Does the death penalty prevent crime? This question is asked again and again in the United States. Opposition to capital punishment has gained considerable momentum across the nation in recent years. In some states, executions have been suspended de facto due to technical reasons and moral considerations. Many claim that the United States should follow a large number of Western countries and abolish the death penalty.
Capital punishment deters crime
Several academic studies conducted over the past decade but have not gained adequate attention in the media indicate that the death penalty prevents crime by deterring criminals from committing serious offenses, mainly murder. The findings are clear: on average, every execution prevents 18 murders. The abolishment of executions in Illinois in 2011 led to 150 additional homicides over the next four years.
If we check the number of murders reported in each state and compare them to the number of executions in recent years (taking into account other factors, such as unemployment, and income per person), the results are clear, the higher the number of executions, the lower murder rate becomes.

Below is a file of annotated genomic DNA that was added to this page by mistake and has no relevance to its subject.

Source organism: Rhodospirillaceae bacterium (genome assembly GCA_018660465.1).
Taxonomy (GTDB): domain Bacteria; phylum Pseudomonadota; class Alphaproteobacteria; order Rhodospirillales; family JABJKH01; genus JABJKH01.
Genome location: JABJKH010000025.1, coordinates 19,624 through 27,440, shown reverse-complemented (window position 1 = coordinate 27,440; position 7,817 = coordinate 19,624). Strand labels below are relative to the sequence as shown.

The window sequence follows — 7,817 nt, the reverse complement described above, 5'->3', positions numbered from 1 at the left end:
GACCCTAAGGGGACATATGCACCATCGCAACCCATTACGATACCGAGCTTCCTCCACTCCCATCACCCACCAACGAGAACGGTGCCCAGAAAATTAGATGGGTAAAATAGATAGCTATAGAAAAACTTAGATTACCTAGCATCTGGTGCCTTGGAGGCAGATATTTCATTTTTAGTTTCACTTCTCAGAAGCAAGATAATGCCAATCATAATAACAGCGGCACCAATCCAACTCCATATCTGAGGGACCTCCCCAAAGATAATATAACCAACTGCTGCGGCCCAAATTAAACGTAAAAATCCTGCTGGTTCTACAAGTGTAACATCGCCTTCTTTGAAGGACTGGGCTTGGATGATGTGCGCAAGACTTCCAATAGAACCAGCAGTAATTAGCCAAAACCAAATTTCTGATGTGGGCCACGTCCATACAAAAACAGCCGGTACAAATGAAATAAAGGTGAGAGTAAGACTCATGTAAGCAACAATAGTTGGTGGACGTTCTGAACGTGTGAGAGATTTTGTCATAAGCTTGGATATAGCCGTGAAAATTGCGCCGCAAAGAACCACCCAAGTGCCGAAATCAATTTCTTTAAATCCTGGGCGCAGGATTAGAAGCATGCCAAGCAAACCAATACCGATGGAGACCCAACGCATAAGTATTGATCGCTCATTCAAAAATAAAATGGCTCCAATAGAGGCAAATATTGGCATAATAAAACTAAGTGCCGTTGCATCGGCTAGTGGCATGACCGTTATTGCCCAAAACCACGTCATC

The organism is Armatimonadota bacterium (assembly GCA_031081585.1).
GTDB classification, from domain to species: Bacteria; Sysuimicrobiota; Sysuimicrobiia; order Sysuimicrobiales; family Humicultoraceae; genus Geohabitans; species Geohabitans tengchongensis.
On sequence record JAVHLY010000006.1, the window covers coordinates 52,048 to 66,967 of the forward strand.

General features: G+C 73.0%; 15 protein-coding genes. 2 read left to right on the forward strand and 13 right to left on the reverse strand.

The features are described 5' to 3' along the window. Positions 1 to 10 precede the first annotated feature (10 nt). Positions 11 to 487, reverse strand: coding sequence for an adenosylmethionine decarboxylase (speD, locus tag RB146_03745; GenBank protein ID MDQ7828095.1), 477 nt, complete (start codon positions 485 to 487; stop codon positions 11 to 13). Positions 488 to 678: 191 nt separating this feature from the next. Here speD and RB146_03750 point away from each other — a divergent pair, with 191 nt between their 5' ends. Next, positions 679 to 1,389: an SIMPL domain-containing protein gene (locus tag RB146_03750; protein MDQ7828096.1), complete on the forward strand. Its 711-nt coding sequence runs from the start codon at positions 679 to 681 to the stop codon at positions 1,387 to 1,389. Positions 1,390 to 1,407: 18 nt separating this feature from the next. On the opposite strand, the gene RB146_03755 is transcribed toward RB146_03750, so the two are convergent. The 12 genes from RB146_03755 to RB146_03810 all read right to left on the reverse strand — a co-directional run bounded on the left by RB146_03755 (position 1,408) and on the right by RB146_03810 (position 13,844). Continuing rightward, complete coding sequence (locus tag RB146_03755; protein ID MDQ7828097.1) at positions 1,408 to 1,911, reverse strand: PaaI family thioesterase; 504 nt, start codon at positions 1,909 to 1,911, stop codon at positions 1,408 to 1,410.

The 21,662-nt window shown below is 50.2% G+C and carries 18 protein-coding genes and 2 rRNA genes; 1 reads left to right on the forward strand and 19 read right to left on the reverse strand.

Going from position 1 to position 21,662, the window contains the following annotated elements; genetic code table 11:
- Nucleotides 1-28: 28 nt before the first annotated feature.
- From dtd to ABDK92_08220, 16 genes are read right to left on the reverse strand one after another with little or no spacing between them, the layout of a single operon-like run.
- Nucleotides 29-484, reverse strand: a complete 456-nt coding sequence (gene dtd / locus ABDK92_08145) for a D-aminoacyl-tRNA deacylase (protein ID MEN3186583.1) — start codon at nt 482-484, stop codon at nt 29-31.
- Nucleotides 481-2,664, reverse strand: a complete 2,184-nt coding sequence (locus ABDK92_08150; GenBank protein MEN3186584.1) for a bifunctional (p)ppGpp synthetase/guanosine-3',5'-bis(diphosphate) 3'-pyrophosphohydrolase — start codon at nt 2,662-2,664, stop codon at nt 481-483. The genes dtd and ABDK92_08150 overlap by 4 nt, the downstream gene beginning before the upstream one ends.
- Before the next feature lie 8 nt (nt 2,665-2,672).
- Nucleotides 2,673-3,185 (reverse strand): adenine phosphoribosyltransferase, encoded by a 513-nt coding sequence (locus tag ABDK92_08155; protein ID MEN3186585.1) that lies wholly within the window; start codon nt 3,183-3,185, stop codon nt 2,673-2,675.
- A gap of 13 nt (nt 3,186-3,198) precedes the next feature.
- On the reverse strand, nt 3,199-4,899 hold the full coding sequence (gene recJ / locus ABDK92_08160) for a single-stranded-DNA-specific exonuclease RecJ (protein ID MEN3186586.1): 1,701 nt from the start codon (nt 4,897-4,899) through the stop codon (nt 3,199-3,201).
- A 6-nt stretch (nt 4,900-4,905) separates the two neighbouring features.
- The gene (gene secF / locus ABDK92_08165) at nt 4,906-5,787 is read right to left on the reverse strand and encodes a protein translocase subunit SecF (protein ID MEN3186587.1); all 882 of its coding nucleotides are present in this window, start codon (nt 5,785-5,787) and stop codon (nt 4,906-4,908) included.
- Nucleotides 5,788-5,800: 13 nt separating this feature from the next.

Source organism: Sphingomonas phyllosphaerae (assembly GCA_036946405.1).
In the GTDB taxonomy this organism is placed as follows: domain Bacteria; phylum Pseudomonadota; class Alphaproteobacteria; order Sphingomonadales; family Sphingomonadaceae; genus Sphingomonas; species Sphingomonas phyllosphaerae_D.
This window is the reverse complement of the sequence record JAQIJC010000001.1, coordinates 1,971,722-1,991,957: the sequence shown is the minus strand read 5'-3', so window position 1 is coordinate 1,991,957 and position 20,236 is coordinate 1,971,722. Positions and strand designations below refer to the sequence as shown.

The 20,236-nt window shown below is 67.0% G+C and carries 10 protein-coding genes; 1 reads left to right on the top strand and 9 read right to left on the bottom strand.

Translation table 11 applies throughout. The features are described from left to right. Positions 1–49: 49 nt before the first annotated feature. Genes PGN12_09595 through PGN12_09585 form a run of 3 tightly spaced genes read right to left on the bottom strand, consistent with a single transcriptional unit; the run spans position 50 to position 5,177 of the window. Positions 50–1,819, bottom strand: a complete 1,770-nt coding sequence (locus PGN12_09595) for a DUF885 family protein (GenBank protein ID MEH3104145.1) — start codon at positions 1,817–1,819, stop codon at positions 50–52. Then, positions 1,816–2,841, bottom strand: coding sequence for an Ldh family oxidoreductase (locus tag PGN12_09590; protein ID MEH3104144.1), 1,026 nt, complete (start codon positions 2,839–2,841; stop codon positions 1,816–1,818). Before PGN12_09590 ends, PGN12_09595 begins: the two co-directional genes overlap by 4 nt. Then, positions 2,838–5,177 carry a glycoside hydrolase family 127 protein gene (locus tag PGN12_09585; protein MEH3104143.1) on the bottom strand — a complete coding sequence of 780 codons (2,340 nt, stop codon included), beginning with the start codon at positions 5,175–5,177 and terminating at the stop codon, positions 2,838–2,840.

The other side of the coin
The opponents of death penalty claim that executions do not deter criminals from committing homicide. Besides, the death penalty is very expensive. Between 1978 and 2012, for example, capital punishment in California cost more than four billion dollars – about half to cover court costs, a billion and a half for various appeals, and another billion dollars were needed for housing inmates on death row.
The moral price is also heavy. The fact that a person took life does not give the government the right to take life as well, even when it comes to mass murderers and terrorists, such as Osama bin Laden. Governments are obligated to act morally more than individuals.